I'm an Engineer with a Grad Dip in Economics. Good to see I'm not the only one thinking these questions - great to see I have a few new ones to add to the dinner party conversation list.

dpm

I also found it hard to get upset about the questions, and I'm not an economist. I wonder who his target audience might be.

I'll admit that I was mildly annoyed by the fact that some of them are heavily loaded, along the lines of the old Greek question "when did you stop beating your father?" For example, I'd want to discuss the premise that the average intelligence of Western nations is falling before I'd debate possible causes.

chris_123

Some of the listed ideas are infact VERY dangerous! Right now I'm looking for the most stupid idea in the universe at my site http://www.themoststupidhomepageintheuniverse.com - which idea would that be in your opinion?

markk

Yes, I got a little po'd at them simply because a lot of them are assuming things as true that I don't think are. A lot of words are used in ways that really have no meaning. Many of the other questions I believe just have negative answers many of which are already known. For example:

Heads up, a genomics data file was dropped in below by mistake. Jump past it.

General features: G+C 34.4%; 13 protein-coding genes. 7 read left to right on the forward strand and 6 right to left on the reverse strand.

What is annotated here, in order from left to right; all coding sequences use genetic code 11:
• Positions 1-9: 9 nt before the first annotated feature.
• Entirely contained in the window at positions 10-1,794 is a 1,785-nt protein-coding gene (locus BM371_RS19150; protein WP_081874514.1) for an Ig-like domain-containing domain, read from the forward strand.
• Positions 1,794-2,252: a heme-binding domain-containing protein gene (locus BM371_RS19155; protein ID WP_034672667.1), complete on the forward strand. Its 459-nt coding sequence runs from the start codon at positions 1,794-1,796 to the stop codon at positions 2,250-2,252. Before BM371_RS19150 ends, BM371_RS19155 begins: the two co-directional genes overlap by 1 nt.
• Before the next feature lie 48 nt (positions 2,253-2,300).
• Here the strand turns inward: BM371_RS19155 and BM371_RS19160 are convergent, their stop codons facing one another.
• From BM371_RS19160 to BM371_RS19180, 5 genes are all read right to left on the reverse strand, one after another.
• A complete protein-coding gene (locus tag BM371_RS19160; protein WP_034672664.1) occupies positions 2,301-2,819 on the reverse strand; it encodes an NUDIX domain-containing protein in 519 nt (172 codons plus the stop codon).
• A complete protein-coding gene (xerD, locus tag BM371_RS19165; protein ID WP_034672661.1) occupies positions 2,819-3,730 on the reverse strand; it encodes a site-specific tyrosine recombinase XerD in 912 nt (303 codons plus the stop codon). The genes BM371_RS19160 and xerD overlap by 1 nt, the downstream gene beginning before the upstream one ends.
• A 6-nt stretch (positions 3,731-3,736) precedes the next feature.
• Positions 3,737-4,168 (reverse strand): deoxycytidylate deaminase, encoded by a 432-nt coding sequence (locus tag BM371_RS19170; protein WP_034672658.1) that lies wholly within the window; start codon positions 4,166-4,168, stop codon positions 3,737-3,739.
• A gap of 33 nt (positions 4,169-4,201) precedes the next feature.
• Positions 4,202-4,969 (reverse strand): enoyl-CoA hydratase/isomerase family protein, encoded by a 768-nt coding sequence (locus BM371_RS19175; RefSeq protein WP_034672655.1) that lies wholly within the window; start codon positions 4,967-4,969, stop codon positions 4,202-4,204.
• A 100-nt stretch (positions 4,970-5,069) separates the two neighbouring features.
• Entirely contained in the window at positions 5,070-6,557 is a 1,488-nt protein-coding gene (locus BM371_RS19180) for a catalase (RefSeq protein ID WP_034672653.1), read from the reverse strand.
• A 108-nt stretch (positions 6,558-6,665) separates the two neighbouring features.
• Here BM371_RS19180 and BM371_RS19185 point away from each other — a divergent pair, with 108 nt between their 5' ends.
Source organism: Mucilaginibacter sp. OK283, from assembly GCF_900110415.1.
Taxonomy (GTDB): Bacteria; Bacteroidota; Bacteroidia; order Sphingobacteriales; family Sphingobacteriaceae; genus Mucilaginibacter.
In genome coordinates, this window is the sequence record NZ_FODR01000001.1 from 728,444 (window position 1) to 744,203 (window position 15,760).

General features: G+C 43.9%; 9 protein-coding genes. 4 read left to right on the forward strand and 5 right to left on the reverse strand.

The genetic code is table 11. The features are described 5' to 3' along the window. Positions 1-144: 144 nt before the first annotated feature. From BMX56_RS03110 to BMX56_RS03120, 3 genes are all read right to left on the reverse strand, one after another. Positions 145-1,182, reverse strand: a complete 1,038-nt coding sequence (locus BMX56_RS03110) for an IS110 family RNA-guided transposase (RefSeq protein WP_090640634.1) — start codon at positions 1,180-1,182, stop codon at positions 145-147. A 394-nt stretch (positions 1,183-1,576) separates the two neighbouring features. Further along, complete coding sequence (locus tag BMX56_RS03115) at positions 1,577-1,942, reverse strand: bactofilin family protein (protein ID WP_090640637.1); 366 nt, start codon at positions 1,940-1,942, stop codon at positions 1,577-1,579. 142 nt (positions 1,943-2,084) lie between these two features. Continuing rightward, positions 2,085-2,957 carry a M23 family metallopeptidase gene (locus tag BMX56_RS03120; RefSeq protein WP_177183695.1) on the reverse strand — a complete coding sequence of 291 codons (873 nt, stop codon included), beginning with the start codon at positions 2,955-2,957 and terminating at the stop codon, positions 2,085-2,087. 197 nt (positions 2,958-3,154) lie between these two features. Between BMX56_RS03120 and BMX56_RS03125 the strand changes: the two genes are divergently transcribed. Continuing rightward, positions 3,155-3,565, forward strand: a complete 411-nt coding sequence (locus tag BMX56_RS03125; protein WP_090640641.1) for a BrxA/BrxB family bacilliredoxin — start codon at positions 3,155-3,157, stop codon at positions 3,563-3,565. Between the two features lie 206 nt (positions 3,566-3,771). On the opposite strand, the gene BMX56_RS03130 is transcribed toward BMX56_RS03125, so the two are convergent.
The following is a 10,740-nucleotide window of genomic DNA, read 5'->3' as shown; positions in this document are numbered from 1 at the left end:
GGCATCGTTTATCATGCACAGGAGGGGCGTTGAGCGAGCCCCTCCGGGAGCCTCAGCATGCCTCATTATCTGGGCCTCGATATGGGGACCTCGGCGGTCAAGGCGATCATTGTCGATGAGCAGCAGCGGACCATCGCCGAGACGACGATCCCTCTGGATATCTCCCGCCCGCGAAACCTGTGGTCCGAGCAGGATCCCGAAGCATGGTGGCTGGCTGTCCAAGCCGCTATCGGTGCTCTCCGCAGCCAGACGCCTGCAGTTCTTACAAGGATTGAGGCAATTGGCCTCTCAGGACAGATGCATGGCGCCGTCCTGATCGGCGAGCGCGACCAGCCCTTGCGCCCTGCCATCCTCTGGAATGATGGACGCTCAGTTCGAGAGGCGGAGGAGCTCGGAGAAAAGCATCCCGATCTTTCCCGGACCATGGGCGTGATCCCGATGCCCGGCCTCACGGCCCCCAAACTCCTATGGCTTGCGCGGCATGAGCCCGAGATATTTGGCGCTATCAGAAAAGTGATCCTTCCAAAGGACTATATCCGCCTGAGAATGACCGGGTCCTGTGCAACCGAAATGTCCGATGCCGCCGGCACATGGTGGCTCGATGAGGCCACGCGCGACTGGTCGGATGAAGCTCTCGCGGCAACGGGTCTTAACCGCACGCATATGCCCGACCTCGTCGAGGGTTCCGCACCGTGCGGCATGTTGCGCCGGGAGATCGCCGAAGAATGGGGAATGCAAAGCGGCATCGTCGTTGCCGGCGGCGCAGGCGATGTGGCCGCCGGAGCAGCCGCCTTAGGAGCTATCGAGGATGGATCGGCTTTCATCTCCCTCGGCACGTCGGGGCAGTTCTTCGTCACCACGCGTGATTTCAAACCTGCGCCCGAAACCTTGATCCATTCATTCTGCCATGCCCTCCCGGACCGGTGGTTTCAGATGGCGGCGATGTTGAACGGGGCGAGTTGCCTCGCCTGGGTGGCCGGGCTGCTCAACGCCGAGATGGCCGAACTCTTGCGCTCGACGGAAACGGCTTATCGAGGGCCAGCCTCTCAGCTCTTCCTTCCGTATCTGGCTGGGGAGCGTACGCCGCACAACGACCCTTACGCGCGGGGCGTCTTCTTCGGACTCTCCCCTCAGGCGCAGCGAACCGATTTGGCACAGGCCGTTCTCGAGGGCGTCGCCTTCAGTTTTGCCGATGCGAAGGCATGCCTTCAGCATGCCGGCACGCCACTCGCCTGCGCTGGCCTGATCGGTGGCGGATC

Testosterone levels in "African American men". How do you qualify for that? It is the old racial inclusion myth - you become black if you have any black blood? Looking at testosterone levels in a population I think has already been done, but I don't think they really signify anything. They are not a marker for violence as far as anybody has tested, news media to the contrary, as far as I know. That would be a more important question to answer.

What does inherent reality mean and why wouldn't morality as a product of our brains have it?

Innate tendency to rape? Of course - I don't think anyone is forcing rapists so it must be "innate". To the extent men have the same mental structures it must be innate. Of course women may also have those exact same structures and thus also have an innate tendency to rape. They just don't have the same physiological opportunities... the problem here is what the word innate means.

torturing suspects. Since that is done now the question could easily be put as "Would damage from terrorism be reduced if the police and others were NEVER allowed to torture suspects in any circumstances?" That would be the policy altering dangerous question I think.